I understand that using static_pointer_cast with unique_ptr would lead to a shared ownership of the contained data.
Only if you define it badly. The obvious solution would be for it to transfer ownership, so that the source object ends up empty.
If you don't want to transfer ownership then just use a raw pointer.
Or if you want two owners then use
It seems like your question is only partly about the actual cast operation, and partly just lack of a clear ownership policy for the pointer. If you need multiple owners, whether they both use the same type, or whether one is cast to a different type, then you should not be using
Anyway doing that results with two unique_ptr that should never exist at the same time, so it is simply forbidden.
Right, it makes sense, absolutely, that's why there doesn't exist anything like static_unique_pointer_cast indeed.
No, that's not why it doesn't exist. It doesn't exist because it's trivial to write it yourself, if you need it (and as long as you give it sane semantics of unique ownership). Just get the pointer out with
release() cast it, and put it in another
unique_ptr. Simple and safe.
That isn't the case for the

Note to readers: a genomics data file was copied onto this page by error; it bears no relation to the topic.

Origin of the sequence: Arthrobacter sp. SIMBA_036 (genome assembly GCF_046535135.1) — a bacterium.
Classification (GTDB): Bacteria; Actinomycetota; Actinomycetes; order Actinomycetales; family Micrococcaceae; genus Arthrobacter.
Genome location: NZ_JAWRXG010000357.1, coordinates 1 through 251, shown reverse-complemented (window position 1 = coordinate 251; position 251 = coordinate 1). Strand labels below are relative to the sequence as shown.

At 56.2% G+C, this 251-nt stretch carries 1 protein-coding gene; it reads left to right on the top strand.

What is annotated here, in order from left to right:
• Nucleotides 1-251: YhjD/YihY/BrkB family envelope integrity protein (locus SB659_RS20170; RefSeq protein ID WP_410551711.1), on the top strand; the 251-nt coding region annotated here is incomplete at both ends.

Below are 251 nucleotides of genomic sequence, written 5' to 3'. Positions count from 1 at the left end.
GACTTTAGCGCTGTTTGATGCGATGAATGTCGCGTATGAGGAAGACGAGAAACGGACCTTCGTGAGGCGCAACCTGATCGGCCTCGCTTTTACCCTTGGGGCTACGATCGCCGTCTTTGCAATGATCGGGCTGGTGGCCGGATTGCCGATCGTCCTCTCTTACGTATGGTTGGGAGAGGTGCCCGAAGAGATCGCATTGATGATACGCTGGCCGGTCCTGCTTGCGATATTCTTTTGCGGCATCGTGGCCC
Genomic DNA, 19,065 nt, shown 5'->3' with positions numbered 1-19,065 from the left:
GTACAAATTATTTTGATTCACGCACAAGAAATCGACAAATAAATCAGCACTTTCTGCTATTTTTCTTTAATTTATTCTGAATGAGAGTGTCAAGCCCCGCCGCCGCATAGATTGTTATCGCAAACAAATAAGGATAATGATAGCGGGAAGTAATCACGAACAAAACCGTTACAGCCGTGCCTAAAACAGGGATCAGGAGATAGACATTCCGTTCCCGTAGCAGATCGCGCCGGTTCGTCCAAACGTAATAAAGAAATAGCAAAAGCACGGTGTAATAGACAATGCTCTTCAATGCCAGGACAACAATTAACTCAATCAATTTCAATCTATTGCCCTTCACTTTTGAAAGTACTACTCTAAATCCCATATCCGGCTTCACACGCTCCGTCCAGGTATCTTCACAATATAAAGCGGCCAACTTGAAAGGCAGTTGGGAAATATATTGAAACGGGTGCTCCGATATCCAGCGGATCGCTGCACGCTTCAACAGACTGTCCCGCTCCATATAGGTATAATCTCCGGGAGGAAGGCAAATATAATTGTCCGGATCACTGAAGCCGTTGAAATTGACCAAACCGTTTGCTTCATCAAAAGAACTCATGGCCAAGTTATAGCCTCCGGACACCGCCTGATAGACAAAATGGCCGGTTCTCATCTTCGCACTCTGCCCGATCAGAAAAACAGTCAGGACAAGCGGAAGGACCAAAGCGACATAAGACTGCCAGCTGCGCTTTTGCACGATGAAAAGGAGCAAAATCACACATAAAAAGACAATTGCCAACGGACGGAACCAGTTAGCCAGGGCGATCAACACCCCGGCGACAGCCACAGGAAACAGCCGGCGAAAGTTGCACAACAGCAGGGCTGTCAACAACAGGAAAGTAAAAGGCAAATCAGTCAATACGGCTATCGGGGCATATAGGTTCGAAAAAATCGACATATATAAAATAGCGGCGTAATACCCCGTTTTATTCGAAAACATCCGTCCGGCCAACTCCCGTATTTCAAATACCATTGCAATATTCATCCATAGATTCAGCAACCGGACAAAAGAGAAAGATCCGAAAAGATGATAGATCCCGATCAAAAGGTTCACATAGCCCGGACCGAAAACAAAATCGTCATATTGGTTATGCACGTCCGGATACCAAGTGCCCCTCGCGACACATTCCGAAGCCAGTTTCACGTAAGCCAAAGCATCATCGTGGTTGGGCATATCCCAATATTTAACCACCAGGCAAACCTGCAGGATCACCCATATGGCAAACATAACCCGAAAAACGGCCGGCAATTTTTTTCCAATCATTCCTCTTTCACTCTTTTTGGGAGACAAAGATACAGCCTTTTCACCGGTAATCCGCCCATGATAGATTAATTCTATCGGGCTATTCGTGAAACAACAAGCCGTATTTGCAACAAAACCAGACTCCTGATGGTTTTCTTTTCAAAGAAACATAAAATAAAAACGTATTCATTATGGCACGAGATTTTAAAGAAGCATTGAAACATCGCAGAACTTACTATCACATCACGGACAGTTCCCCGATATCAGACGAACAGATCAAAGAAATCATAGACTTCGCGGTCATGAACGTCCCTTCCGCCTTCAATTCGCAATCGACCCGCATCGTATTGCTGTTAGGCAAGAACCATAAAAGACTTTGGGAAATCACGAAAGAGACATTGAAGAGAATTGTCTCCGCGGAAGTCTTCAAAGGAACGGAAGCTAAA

shared_ptr, where the "obvious" solution doesn't do the right thing:
That would create two different
shared_ptr objects that own the same pointer, but don't share ownership (i.e. they would both try to delete it, causing undefined behaviour).
shared_ptr was first standardized there was no safe way to do that, so
static_pointer_cast and the related casting functions were defined. They needed access to the implementation details of the
shared_ptr bookkeeping info to work.
However, during the C++11 standardization process
shared_ptr was enhanced by the addition of the "aliasing constructor" which allows you to do the cast simply and safely:
shared_ptr<Derived> p2(p1, static_cast<Derived*>(p1.get());
If this feature had always been part of
shared_ptr then it's possibly, maybe even likely, that
static_pointer_cast would never have been defined.